According to forecasters, the losses attributable to business imposters and investment scams are likely to accelerate, while the losses attributable to romance scams will increase but at a slower rate than in past years. In particular, 98% of forecasters predicted investment scams would result in losses of at least $147M in 2022, with 55% predicting losses between $304M and $460M. Similarly, 99% of forecasters predicted business imposter scams would result in losses of at least $151M in 2022, with 78% predicting losses between $252M and $353M. By slight contrast, 95% of forecasters predicted romance scams would exceed $213M, with 64% predicting losses between $213M and $270M. Of note, these predictions suggest that both business imposter and investment scams will surpass romance scams (2021’s costliest fraud) in the FTC’s 2022-23 report on Protecting Older Consumers.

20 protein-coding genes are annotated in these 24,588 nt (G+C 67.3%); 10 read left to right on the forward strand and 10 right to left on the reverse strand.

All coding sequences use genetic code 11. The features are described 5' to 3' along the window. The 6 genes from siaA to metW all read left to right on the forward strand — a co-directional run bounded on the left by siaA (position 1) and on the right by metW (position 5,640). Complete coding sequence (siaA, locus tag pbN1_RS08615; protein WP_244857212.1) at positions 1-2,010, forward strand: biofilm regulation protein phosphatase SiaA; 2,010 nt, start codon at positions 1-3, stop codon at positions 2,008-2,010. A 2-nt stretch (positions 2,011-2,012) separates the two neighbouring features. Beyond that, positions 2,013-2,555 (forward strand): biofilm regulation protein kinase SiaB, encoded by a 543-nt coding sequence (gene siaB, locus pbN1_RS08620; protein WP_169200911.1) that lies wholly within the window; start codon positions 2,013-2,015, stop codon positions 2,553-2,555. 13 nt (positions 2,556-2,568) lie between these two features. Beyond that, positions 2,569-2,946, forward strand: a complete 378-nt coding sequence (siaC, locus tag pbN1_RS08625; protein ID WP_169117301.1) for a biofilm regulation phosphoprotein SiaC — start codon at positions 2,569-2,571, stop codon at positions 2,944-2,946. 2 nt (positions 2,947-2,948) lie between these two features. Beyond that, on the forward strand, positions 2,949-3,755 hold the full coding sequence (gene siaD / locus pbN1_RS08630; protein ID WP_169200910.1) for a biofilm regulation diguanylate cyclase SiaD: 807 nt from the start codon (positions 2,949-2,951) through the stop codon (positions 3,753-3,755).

SAFE regards these results as largely confirmatory of current trends in the fraudulent narratives that fraudsters most often use. SAFE agrees that fraudsters will continue to use these three fraud types in attempts to prey upon older adults. SAFE cautions that while the rate of increase in monetary loss attributable to romance scams may slow, romance scams will remain one of the costliest, most prevalent, and most emotionally pernicious forms of elder fraud

Because prevailing fraudulent narratives are likely to remain broadly constant, SAFE recommends: Law enforcement agencies and advocates in the aging space should focus their energies on understanding the new and emerging media and other technologies that fraudsters use in perpetrating these common fraud types. Questions should include whether perpetrators are channeling their outreach to victims through mail, telephone, text, email, chat, or some other media. Questions should also include whether perpetrators have begun to leverage artificial intelligence, automated language translation, or other emerging technologies to enhance the credibility of the underlying narratives.